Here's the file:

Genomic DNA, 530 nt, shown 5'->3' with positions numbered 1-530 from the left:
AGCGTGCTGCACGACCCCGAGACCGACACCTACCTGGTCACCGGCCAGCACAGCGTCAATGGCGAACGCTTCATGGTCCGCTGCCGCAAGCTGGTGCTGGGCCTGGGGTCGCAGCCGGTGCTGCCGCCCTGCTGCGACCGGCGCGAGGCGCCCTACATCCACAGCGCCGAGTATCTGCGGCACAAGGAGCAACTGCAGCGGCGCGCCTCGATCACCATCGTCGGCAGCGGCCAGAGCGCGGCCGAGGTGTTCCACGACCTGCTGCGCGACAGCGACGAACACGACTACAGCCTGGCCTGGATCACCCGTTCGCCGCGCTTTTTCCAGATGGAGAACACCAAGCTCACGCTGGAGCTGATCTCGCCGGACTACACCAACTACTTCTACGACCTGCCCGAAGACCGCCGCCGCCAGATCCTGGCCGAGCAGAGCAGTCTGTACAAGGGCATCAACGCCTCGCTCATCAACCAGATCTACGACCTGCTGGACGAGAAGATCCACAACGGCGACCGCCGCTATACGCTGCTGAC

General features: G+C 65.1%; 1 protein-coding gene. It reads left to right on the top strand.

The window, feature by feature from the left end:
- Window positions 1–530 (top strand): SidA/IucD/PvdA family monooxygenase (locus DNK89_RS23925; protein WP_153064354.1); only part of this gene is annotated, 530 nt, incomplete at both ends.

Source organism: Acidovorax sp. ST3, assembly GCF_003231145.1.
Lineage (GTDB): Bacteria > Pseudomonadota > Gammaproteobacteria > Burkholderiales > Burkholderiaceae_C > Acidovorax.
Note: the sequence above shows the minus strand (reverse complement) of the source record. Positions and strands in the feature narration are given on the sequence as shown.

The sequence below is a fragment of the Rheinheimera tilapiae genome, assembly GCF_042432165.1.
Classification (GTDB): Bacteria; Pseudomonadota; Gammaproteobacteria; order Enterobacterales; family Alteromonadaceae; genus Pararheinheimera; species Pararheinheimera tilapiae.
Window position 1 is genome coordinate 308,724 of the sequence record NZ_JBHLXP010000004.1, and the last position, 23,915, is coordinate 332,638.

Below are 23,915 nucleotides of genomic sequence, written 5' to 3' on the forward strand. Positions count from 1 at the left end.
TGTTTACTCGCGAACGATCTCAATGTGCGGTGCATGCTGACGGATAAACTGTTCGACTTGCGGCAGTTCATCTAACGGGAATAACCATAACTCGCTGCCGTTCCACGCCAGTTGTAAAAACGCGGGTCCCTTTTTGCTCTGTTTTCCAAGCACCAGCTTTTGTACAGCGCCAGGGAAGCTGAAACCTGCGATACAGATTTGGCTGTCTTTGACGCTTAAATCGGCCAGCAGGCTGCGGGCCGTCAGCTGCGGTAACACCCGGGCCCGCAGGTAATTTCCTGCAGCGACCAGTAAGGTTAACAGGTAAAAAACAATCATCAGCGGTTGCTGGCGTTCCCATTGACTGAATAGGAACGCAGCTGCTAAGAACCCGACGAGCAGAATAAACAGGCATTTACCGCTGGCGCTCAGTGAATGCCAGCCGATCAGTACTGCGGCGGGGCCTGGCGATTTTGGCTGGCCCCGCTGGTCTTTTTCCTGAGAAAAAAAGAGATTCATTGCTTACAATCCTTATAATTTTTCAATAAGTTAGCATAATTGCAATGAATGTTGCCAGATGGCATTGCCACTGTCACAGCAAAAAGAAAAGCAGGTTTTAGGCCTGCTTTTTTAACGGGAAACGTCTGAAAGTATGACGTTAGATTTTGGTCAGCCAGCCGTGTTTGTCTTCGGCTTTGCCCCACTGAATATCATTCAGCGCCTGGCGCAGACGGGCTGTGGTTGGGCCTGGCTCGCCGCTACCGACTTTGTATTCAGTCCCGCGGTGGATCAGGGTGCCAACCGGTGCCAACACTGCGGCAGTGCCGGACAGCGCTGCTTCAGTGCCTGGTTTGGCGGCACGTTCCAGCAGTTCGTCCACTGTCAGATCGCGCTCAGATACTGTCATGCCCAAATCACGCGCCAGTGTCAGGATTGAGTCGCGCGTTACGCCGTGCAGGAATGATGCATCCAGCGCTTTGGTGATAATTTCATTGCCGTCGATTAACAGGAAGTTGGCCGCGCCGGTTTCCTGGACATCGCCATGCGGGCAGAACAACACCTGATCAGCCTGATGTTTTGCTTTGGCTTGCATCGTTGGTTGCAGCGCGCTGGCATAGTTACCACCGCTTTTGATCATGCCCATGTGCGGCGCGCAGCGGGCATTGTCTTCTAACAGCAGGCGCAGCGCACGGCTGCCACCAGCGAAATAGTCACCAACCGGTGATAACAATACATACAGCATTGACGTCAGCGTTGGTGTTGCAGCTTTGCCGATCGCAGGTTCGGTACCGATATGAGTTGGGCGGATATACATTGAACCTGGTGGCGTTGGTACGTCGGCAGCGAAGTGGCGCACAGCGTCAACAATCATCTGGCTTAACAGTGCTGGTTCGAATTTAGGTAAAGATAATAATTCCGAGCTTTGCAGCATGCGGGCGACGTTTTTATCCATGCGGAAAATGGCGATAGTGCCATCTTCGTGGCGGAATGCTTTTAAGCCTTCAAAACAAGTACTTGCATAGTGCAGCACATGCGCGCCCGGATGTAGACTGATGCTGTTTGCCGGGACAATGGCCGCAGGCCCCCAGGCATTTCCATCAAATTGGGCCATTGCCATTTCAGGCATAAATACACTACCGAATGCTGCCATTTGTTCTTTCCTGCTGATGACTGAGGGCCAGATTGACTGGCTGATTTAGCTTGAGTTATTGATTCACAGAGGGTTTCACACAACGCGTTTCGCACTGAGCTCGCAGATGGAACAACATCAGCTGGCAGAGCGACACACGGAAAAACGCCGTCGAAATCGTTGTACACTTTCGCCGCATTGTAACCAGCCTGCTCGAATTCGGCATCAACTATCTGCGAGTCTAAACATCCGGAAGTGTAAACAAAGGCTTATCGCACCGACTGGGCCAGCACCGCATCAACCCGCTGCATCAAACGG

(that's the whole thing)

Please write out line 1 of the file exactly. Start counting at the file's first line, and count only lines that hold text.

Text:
Genomic DNA, 530 nt, shown 5'->3' with positions numbered 1-530 from the left: